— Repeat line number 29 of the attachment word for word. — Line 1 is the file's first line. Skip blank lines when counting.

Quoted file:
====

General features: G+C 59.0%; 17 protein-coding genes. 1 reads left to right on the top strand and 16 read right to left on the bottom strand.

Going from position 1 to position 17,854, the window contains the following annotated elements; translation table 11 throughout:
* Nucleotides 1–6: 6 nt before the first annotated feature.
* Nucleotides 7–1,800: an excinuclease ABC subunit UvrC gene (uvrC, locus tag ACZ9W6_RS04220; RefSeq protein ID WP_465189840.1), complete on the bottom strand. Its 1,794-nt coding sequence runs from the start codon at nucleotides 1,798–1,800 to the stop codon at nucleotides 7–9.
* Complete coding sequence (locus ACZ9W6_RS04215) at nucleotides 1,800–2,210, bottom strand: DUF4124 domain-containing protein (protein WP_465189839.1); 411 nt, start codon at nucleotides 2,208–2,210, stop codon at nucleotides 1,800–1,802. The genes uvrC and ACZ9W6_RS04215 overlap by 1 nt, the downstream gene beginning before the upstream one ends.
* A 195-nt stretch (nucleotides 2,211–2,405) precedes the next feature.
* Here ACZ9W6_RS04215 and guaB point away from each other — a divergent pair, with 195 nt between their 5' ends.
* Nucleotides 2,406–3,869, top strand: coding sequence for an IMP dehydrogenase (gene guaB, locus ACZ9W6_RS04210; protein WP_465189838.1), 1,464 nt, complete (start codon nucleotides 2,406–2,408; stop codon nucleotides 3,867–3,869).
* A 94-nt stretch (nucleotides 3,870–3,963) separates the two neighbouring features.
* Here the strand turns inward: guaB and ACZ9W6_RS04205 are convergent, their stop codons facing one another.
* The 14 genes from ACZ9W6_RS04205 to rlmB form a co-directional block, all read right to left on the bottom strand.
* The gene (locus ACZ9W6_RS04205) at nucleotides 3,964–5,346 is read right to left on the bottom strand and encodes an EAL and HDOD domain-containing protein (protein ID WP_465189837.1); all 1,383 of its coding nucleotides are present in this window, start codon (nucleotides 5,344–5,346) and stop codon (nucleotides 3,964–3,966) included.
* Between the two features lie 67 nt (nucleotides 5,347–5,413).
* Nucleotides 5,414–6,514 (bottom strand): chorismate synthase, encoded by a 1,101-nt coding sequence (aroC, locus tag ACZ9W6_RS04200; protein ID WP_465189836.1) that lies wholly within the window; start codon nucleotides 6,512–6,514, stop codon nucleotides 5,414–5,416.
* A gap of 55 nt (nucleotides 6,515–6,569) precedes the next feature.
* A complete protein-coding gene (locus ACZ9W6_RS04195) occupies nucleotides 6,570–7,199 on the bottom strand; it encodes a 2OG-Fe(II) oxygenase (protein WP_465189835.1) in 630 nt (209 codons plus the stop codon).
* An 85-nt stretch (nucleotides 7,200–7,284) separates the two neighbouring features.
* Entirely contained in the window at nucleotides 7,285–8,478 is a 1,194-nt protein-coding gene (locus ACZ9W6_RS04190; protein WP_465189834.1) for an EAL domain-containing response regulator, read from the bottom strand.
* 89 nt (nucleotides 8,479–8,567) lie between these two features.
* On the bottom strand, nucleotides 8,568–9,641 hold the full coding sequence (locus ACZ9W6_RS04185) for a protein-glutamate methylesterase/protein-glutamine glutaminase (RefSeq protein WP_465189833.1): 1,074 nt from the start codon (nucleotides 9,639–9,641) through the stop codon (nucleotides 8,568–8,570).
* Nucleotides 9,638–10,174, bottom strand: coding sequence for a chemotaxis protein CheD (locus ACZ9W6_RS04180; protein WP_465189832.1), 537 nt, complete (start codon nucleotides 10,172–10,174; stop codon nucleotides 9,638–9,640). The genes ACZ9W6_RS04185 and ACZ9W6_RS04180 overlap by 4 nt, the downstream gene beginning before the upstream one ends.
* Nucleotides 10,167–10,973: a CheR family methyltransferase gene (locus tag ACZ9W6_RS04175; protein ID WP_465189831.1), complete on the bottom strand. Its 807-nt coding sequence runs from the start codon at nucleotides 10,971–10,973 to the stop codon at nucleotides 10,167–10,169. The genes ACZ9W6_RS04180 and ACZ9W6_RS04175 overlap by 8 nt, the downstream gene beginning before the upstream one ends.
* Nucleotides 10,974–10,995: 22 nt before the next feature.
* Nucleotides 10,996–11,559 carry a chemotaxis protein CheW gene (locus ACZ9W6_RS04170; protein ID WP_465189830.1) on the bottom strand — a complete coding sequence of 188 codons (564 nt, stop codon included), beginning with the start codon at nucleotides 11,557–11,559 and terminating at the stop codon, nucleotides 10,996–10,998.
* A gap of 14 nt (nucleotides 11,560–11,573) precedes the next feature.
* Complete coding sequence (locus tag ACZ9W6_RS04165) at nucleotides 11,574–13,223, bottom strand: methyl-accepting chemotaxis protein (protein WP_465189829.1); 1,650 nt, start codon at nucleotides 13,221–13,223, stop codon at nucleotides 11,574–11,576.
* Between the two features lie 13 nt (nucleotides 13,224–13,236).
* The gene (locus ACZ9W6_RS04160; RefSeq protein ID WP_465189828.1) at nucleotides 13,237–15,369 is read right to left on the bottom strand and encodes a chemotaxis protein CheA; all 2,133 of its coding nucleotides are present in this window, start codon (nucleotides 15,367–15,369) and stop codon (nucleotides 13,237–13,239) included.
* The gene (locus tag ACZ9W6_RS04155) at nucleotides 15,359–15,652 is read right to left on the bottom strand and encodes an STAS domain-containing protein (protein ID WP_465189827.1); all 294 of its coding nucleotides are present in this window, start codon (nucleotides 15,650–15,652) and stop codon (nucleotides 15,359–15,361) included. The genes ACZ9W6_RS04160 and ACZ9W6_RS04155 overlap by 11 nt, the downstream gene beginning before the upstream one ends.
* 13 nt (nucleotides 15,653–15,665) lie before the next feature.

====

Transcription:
* The gene (locus tag ACZ9W6_RS04155) at nucleotides 15,359–15,652 is read right to left on the bottom strand and encodes an STAS domain-containing protein (protein ID WP_465189827.1); all 294 of its coding nucleotides are present in this window, start codon (nucleotides 15,650–15,652) and stop codon (nucleotides 15,359–15,361) included. The genes ACZ9W6_RS04160 and ACZ9W6_RS04155 overlap by 11 nt, the downstream gene beginning before the upstream one ends.